Applying lessons from his early magic career led Dr. Alson Inaba to win the American Heart Association's first Innovation at Heart award in 2019. (Photo courtesy of Alson Inaba)
Dr. Alson Inaba has no shortage of tricks up his sleeve.
He's the doctor who figured out that the Bee Gees tune "Stayin' Alive" has the same beat you need to do CPR correctly, making the disco classic a powerful tool to keep hearts pumping.
For his next act, Inaba hopes to set lifesaving to a more modern tune – Bruno Mars' "Uptown Funk."
"One phrase that Bruno repeats over and over in his song is, "Don't believe me, just watch,'" Inaba said. "Imagine this scene: Two people see a colleague collapse from sudden cardiac arrest. The first person says to the second, 'Did you know that if I do chest compressions to 'Uptown Funk,' I could save this person's life? Don't believe me? Just watch!'"
Such thinking shows why the 58-year-old physician is being honored with the American Heart Association's first Innovation at Heart award later this month in Dallas.
Inaba, a pediatric emergency medicine specialist at the Kapiolani Medical Center for Women & Children in Honolulu, ties his innovative ideas to a skill he started practicing as a child. When he was a shy sixth-grader, his mom, Gladys, bought him a magic kit and told him he'd be performing at a school Christmas party. The whole family was soon taking part in his magic act.
Inaba's dad, Alan, took breaks from his work in the tire business to handle music and lighting for the shows, while his mom found herself balancing backstage business and props. Sister, Alana, was a willing assistant, ready to "float" or be cut in half at a moment's notice. The family's gigs varied from small parties to weddings, on different islands in Hawaii and as far away as Japan.
In the late 1970s, when he was 16, Inaba got a call from his agent – yes, he had an agent – that a young magician who was trying to break into the majors needed a local junior magician for his opening act. Inaba won the gig, and the family formed a friendship with the up-and-coming performer.
His name? David Copperfield.
"Meeting David Copperfield before he was a big name was the highlight of my so-called magic career," Inaba said. The magician taught him that a good show was a lot more than just tricks. "It was about dance routines, stories and music, and how one magic effect leads to another."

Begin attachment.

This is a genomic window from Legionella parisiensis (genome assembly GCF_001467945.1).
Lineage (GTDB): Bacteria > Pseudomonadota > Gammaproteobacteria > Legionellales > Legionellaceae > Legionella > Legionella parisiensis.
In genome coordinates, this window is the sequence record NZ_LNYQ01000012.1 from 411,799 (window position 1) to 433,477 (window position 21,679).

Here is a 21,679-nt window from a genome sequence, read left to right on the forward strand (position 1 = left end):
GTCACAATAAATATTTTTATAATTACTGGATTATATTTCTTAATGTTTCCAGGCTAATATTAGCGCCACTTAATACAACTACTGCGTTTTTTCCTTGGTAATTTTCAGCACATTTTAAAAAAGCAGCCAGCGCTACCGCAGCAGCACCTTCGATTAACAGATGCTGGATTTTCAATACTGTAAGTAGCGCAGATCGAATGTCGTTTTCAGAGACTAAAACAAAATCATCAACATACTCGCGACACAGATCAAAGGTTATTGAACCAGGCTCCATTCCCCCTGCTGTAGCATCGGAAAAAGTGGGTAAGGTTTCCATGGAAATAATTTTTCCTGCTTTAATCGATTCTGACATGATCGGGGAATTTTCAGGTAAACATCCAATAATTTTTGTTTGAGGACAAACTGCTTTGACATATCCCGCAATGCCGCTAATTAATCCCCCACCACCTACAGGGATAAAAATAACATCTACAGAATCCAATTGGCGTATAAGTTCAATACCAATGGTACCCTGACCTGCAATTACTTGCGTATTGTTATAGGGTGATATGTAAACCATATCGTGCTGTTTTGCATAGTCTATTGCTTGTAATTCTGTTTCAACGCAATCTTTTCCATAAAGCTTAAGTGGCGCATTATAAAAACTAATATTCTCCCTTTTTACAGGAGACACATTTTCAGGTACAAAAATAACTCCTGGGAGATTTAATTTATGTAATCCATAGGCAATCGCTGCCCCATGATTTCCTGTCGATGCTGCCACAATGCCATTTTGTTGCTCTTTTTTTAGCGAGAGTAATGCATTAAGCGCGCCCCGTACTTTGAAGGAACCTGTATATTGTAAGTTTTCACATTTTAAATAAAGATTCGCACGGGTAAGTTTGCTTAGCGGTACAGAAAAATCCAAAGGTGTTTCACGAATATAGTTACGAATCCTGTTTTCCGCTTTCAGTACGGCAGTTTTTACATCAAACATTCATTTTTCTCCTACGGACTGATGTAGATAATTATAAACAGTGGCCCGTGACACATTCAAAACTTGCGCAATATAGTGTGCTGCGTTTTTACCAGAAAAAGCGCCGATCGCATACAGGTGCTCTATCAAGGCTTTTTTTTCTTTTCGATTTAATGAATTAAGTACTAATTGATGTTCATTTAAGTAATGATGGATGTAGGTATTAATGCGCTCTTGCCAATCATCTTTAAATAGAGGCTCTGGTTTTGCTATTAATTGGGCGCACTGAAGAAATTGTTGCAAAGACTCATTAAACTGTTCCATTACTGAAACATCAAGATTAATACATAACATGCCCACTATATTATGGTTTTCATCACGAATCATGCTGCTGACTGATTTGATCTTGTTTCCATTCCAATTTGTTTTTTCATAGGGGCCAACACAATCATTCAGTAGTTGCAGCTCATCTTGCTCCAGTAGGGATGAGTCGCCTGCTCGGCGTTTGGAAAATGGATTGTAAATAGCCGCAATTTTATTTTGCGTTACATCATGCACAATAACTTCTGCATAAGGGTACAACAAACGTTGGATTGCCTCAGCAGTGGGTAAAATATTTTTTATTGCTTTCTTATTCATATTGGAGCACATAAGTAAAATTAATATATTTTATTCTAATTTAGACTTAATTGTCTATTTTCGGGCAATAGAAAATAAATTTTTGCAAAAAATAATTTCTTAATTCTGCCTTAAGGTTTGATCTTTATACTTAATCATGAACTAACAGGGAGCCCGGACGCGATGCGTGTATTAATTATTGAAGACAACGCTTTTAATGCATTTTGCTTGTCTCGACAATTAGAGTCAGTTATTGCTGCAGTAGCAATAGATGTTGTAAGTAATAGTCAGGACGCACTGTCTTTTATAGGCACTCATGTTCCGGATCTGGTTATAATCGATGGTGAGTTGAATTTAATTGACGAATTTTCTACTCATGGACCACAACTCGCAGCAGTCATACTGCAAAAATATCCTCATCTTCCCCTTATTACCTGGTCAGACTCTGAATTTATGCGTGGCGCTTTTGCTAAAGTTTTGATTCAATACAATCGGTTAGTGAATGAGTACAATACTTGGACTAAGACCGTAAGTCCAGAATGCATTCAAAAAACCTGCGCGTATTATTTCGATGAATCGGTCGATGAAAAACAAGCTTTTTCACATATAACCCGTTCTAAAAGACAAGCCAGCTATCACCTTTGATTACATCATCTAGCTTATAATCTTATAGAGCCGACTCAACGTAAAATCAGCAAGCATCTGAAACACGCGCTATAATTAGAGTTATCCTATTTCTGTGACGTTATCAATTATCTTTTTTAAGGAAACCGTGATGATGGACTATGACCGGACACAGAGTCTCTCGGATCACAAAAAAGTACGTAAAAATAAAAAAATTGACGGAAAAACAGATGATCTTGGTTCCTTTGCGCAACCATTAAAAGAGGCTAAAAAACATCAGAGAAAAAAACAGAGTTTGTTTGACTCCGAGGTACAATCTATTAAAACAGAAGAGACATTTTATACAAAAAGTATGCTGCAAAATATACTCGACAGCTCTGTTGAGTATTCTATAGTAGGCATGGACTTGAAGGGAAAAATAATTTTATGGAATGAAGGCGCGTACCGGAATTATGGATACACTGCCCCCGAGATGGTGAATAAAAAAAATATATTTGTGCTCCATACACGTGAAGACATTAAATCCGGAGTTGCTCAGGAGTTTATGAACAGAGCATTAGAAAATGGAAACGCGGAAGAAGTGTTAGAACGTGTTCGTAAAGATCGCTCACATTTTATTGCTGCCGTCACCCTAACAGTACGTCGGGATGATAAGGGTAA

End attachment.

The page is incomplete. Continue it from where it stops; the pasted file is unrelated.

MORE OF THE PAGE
That lesson stuck with Inaba. He always thought he'd be a professional magician, but a high school biology class piqued his interest in medicine. He graduated from medical school in 1987. It was there, at Tufts University, that incorporating magic really came into play. The trick was, well, be like Copperfield, he said.
"Anyone can do a lecture," Inaba said. "I do presentations instead. It's how you present the information that can make all the difference."
It was in 2005 that he started teaching medical students and pediatric residents to do chest compressions to the beat of "Stayin' Alive." But Inaba wants folks to know that CPR – which can double or triple the chance of surviving a cardiac event – isn't magic at all.
Ten years ago, a Floridian who saw CPR with "Stayin' Alive" on the "Today" show used it to save a man who collapsed during his daily run. He pushed hard and fast on the victim's chest while humming a familiar tune: "Ah, ha, ha, ha, stayin' alive, stayin' alive. Ah, ha, ha, ha, stayin' alive."
That lifesaving mantra is part of Inaba's work, as Inaba sees about 40 pediatric patients a day in his hospital's emergency room. That means the next day he'll make 40 courtesy follow-up calls to check on those patients. "The nurses thought it was crazy that I was coming in on my day off," but now he's known for those calls and he wouldn't have it any other way.
Through his advocacy work, Inaba has helped increase the number of AEDs and CPR awareness throughout Hawaii, including its airport system. "Operation Stay'N Alive" has saved numerous lives since it was established more than a dozen years ago.
Spreading the word, he said, is what will truly make a difference.
"If we can get the rest of the country and the world to recognize the vital importance of immediate bystander CPR, we could increase survival rates from sudden cardiac arrest," Inaba said. But he deflects credit for his own lifesaving musical ideas. "The real heroes are the ones who have the courage and the compassion to do CPR, to make a difference and save a life."
Inaba hopes bystanders confronted with a victim of cardiac arrest remember this:
"Don't reach for the MOON …"
"Don't shoot for the STARS …"
"When it's CPR time …"
"Think Bruno MARS!"
"Don't believe me? ... Just watch!"